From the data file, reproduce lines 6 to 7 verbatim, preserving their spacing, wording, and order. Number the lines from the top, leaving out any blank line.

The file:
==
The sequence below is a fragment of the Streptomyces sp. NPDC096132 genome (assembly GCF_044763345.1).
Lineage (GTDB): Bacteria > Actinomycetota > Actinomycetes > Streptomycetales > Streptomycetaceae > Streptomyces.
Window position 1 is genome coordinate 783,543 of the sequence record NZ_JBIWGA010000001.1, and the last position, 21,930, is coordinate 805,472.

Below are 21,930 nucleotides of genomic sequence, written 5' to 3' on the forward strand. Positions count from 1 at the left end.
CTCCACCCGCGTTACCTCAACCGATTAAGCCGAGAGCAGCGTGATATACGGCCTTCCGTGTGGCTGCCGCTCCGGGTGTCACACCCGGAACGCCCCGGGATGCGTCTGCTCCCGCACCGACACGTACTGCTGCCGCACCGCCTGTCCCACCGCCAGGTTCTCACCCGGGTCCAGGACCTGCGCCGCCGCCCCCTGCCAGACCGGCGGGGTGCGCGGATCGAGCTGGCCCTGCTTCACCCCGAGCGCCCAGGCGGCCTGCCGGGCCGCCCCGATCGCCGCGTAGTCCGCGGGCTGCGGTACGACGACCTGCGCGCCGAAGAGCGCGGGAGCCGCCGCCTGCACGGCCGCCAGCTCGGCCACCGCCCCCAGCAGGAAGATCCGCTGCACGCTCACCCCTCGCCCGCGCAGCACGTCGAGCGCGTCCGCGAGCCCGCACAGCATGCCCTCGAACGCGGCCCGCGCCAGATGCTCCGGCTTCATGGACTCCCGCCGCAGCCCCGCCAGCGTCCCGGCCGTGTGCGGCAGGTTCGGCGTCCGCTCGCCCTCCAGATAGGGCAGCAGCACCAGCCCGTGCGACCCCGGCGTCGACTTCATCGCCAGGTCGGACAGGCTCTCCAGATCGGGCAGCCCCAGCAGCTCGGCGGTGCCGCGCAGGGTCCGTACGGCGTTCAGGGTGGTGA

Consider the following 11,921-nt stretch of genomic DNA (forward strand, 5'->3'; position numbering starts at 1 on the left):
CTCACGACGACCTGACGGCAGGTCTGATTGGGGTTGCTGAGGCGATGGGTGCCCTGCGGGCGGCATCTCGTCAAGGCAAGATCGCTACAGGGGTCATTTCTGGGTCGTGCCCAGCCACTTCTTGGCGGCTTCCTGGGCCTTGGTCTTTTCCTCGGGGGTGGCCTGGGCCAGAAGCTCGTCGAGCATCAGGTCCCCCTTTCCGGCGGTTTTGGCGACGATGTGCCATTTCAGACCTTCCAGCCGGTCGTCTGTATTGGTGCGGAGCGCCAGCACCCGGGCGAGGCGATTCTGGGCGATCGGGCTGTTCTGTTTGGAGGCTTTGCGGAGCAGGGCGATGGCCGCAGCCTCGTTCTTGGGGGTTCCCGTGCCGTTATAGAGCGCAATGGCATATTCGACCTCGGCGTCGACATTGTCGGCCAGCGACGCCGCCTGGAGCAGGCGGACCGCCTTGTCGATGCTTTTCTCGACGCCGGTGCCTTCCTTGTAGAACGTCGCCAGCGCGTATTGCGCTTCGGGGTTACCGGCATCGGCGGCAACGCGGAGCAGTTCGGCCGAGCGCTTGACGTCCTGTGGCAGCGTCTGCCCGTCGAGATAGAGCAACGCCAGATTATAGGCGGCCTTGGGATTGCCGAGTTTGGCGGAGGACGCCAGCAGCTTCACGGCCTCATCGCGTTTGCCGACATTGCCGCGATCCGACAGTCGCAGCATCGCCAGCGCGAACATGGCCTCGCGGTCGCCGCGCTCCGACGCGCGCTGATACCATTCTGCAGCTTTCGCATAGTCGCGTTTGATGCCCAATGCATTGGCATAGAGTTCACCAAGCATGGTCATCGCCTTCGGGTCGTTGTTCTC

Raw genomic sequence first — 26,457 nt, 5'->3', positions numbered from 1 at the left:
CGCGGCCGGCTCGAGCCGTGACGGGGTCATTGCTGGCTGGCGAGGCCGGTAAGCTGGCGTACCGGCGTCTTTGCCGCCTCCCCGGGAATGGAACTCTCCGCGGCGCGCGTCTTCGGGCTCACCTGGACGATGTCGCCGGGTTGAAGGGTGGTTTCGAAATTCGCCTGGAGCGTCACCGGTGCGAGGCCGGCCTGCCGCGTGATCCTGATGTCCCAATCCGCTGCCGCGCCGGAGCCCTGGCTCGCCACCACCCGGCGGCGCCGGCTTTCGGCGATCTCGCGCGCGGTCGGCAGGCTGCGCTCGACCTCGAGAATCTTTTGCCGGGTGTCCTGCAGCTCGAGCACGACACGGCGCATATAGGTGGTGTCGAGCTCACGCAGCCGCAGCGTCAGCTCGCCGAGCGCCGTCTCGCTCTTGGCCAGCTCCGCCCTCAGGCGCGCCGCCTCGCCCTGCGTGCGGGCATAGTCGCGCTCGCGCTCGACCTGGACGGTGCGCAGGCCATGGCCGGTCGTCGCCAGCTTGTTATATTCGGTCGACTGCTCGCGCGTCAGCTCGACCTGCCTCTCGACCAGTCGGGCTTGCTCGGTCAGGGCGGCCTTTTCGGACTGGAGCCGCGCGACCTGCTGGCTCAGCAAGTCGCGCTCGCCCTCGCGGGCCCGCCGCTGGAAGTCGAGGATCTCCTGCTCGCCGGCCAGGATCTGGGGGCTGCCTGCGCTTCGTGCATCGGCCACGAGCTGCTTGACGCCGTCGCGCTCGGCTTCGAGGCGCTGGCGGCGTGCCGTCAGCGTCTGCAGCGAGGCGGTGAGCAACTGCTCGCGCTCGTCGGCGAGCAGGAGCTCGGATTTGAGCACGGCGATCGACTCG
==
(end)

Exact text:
Consider the following 11,921-nt stretch of genomic DNA (forward strand, 5'->3'; position numbering starts at 1 on the left):
CTCACGACGACCTGACGGCAGGTCTGATTGGGGTTGCTGAGGCGATGGGTGCCCTGCGGGCGGCATCTCGTCAAGGCAAGATCGCTACAGGGGTCATTTCTGGGTCGTGCCCAGCCACTTCTTGGCGGCTTCCTGGGCCTTGGTCTTTTCCTCGGGGGTGGCCTGGGCCAGAAGCTCGTCGAGCATCAGGTCCCCCTTTCCGGCGGTTTTGGCGACGATGTGCCATTTCAGACCTTCCAGCCGGTCGTCTGTATTGGTGCGGAGCGCCAGCACCCGGGCGAGGCGATTCTGGGCGATCGGGCTGTTCTGTTTGGAGGCTTTGCGGAGCAGGGCGATGGCCGCAGCCTCGTTCTTGGGGGTTCCCGTGCCGTTATAGAGCGCAATGGCATATTCGACCTCGGCGTCGACATTGTCGGCCAGCGACGCCGCCTGGAGCAGGCGGACCGCCTTGTCGATGCTTTTCTCGACGCCGGTGCCTTCCTTGTAGAACGTCGCCAGCGCGTATTGCGCTTCGGGGTTACCGGCATCGGCGGCAACGCGGAGCAGTTCGGCCGAGCGCTTGACGTCCTGTGGCAGCGTCTGCCCGTCGAGATAGAGCAACGCCAGATTATAGGCGGCCTTGGGATTGCCGAGTTTGGCGGAGGACGCCAGCAGCTTCACGGCCTCATCGCGTTTGCCGACATTGCCGCGATCCGACAGTCGCAGCATCGCCAGCGCGAACATGGCCTCGCGGTCGCCGCGCTCCGACGCGCGCTGATACCATTCTGCAGCTTTCGCATAGTCGCGTTTGATGCCCAATGCATTGGCATAGAGTTCACCAAGCATGGTCATCGCCTTCGGGTCGTTGTTCTC